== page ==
‘Big’ John McCarthy discusses life after refereeing, biggest challenges in new Bellator role

MMA


UNCASVILLE, Conn. — ‘Big’ John McCarthy, quite possibly the most prominent referee in MMA history, shook up the sport’s world in early January when Bellator announced he would be retiring and joining its broadcast team. For more than 20 years, McCarthy was in the cage regulating bouts. Now he’ll be talking about them from outside of it? Fans and media alike could not believe such an integral part of their viewing experience was gone. It’ll take time to adjust.

McCarthy feels the same way.

“I will never not miss being a referee,” he told ESPN during Bellator 194 last Friday night. “Look, I’m getting older. I have a bad neck. I’m all messed up and it’s giving me problems. I didn’t want to do as many shows. I didn’t want to travel near as much as I was, so this let me slow things down.”

McCarthy, 55, estimates he was refereeing about 100 events every year. The only weeks he would take a break were Thanksgiving and Christmas, and the constant grind took a toll on his body. It also kept him away from his wife and grandchildren, “a big part of the consideration.”

He wasn’t intending to step away this early. Despite the aforementioned reasoning, there was no plan to transition into color commentary at this time. But when his friend Jimmy Smith left the promotion to do the same role at the UFC, McCarthy received a call just two days later from Bellator president Scott Coker asking if he would be interested in auditioning for the open spot. He was in Los Angeles later that week for the tryout and heard the good news not too long after.

The move was largely unprecedented, as nearly all MMA analysts are current or former fighters. Having competed in the cage, they know exactly what to look for when breaking down the action. McCarthy, while not physically facing someone else, has spent decades in nearly the same spot — just with a slightly different vantage point.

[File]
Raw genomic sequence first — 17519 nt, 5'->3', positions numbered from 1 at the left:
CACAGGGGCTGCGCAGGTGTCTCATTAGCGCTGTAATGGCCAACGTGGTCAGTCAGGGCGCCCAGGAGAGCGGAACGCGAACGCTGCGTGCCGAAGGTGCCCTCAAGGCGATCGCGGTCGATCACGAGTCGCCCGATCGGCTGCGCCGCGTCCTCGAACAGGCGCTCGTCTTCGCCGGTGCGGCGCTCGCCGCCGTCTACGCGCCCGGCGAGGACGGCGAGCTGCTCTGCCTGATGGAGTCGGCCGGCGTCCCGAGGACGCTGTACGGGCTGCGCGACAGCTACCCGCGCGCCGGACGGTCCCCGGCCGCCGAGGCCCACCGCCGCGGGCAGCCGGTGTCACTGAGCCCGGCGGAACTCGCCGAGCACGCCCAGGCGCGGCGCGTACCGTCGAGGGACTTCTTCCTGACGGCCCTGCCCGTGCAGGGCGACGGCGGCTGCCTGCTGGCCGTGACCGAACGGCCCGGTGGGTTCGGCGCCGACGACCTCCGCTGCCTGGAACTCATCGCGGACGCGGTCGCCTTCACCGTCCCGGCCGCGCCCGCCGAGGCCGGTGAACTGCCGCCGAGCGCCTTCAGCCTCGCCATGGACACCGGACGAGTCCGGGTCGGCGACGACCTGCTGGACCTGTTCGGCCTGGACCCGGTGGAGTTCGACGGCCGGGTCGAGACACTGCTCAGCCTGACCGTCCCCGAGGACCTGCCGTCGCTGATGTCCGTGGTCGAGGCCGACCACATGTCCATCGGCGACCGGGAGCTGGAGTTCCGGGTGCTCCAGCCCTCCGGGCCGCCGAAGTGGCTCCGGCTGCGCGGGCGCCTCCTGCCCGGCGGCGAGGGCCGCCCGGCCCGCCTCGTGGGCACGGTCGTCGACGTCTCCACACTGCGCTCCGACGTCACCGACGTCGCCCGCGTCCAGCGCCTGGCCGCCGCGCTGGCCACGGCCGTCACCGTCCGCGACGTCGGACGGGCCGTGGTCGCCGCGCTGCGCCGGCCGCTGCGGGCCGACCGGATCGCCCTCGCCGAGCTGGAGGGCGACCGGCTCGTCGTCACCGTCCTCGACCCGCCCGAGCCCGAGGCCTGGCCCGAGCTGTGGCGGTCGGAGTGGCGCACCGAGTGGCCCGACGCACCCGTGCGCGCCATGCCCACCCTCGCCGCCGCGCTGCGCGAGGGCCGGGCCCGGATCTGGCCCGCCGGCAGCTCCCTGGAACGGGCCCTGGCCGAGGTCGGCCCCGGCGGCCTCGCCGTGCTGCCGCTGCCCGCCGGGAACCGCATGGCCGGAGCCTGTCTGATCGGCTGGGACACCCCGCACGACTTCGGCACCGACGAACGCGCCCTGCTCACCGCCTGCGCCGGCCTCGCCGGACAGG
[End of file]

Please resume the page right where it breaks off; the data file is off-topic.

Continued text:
“My knowledge is different in the fact that I know the rules inside and out — I wrote them,” he says. “I know what the referee is supposed to do, what the fighter is supposed to do. A lot of fighters who are really good fighters, they don’t understand all of the rules.

“I’m going to look at the fights maybe a little bit different than they will because they are going off of what they like to do. And I don’t care what I like to do. I care what the fighters are doing. I’m going to talk about why they are being successful and what the other guy needs to do to stop that success.”

Friday night’s card at Mohegan Sun Arena featured Matt Mitrione vs. Roy Nelson as part of Bellator’s World Heavyweight Grand Prix. It was McCarthy’s third event with the promotion but his first not cageside. His role that night was to provide commentary from the desk in between bouts, looking back to what just happened and previewing upcoming matchups. New Bellator broadcaster (and Fox NFL reporter) Jay Glazer was by his side.

Preparation for this event, McCarthy says, began two weeks ago. He watched Mitrione and Nelson’s first fight together (in the UFC in 2012), all four Mitrione fights in Bellator and Nelson’s fights against Antonio “Big Foot” Silva and Alexander Volkov.

And that’s just for the main event. He spent countless hours watching other fighters’ histories to make sure he could point out small tells and tendencies.

McCarthy has always been a meticulous person, needing to get everything right all the time. It’s why he was acclaimed for his work as a referee, rarely making a mistake like ending a fight early or late. Consistency matters to him.

He has watched his two previous television performances multiple times to get a sense of where he can get better.

“I have to improve on everything,” McCarthy says. “It wasn’t easy to watch. I made mistakes. There are things where I go, ‘Oh, I called that wrong.’ It’s all part of trying to put information out fast. I need to slow it down and talk about what I’m seeing. If I make a mistake, fix the mistake and roll with it. The same as a referee.”

McCarthy admits the biggest challenges thus far have come from the production side. For instance, listening to a producer in his ear while talking on a broadcast. He knows every show is a learning experience and a chance to prove that he belongs.

“My goal is to be the very best that I can be at color commentary and to be able to educate fans so they truly know what should be going on in a fight,” McCarthy says. “Why a fighter is doing that, why a referee made a call. I want them to know the sport better.”



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